If you’ve been following me on twitter, you know that I am right now in the Philippines where I am involved in my employer’s response to the disaster caused by Typhoon Megi (locally, Typhoon Juan). I will publish a post or two about this disaster response in due course. For now, though, as a post-script to the previous post, “Professional!”, I’d like to share with you in it’s almost-entireity an email message that I received directly.
From my very own sister.
By way of context, I’ll tell you that she teaches English literature and composition to high school students in ____. It’s a place where pickup trucks outnumber hybrid Civics, where Confederate flags are a perfectly acceptible form of yard decor, and where time spent mastering subjects like, say, English is of nebulous value compared with, say, varsity football. Getting the picture?
“…it occurred to me whilst reading [Professional?
that a somewhat similar context/crisis exists within the field of education and may go some way toward reflecting (if not explaining) the current “push-back” you experience when you suggest that aid work is a profession, not a pastime. when one considers that certain government initiatives within education, of which Teach For America
is probably the most notable, are predicated on the notion that the average american citizen, armed with nothing more than a “passion for change” (why is the hyper-inflated expression of cliched sentimentality ALWAYS the last refuge of the emotionally incontinent and the intellectually constipated?!!!! but i digress…) and some type of professional experience in ANY field, college degree preferred but not necessarily required, can march into any of thousands of this country’s high schools and get paid fairly well for a stint of teaching, you begin to catch a glimpse into the “big, dumb galoot” quadrant of the american psyche. i mean, i love my countrymen like beer, but REALLY?!!! When entire <air quotes>reality shows can center on the premise of washed-up actors (think tony danza of “who’s the boss” fame) re-inventing themselves as high school english teachers for a year of teach- for -america type community service (and sadly no, i am NOT making this up), i think it’s not too far a leap to the great beyond of public service that is The Rest of The World.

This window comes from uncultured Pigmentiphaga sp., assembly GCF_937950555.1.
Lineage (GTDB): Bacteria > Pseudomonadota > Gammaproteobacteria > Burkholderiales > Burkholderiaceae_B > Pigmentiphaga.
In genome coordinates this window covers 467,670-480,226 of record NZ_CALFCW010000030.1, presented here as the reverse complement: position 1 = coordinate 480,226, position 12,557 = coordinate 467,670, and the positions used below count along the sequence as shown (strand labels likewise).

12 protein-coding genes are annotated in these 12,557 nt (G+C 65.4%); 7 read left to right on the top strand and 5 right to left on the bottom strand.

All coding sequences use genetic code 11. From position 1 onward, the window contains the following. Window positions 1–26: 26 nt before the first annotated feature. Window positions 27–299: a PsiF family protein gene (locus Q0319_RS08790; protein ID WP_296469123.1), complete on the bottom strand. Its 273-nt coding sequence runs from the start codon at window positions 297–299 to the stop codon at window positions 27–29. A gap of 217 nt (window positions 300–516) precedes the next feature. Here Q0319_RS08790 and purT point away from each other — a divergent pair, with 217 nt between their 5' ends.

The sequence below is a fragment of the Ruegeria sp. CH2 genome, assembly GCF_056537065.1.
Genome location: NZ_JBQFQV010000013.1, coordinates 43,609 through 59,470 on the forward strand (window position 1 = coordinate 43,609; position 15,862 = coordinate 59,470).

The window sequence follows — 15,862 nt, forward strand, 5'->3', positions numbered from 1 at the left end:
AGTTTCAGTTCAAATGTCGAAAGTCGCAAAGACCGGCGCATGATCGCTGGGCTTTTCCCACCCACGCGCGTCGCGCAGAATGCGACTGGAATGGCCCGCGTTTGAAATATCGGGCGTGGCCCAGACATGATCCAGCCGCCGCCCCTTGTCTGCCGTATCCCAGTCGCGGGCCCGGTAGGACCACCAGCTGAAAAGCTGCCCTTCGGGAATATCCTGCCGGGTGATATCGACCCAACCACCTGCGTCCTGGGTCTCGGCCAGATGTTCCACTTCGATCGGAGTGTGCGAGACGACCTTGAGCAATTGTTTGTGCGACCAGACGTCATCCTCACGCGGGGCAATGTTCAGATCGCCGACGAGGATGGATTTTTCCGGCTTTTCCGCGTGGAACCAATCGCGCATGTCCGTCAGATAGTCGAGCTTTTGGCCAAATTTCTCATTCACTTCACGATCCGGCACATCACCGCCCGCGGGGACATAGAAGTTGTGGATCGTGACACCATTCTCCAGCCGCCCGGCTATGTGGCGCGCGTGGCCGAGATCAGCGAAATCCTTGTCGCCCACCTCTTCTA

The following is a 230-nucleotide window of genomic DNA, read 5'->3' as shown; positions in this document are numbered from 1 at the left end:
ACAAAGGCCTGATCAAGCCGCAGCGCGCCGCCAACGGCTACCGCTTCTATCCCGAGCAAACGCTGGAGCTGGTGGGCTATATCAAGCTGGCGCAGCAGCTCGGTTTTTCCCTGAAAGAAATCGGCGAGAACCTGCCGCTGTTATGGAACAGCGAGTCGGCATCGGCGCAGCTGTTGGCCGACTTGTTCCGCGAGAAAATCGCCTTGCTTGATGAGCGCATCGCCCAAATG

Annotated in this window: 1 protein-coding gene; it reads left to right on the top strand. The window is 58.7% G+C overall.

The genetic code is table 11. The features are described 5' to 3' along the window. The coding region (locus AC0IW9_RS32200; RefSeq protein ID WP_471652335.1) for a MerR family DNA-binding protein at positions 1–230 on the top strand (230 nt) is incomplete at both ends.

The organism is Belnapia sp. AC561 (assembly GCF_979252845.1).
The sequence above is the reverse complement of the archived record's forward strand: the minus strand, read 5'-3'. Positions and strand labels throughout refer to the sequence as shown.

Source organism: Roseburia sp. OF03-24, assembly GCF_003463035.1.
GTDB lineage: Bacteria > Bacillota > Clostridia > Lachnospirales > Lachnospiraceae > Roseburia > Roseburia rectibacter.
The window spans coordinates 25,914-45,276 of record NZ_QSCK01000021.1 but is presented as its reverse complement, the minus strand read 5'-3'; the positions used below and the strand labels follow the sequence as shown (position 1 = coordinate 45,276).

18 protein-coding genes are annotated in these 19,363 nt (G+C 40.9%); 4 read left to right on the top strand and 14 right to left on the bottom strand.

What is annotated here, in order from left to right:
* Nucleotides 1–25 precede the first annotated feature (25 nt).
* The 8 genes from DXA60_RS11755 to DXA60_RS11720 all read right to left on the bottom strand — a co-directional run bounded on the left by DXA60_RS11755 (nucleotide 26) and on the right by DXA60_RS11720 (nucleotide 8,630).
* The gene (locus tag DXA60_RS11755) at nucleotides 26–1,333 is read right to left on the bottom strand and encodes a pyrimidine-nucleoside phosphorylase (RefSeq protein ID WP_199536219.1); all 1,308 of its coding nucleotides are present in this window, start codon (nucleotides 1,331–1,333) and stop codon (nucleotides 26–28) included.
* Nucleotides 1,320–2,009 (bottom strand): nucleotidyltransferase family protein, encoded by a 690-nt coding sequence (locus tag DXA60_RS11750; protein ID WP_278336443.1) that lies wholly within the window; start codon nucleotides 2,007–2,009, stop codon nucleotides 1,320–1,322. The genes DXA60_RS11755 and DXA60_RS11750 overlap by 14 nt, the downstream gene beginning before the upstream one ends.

many of the new recruits who have to interview me as part of their educational training requirements seem genuinely curious and not a little stunned to learn that i think content expertise counts for as much if not more than their ability to manufacture a crossword puzzle for the scarlet letter or organize a cooperative learning experience for to kill a mockingbird. and that’s before they have any “experience.” apparently, this is a trans-profession attitude.
all this windy monlogue merely to observe that americans really are equal opportunitsts. we don’t seem to impose (m)any spuriously reasoned, poorly implemented strategies on the third world that we aren’t willing to foist off on our own children.
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And my kids are just now starting school… Fabulous.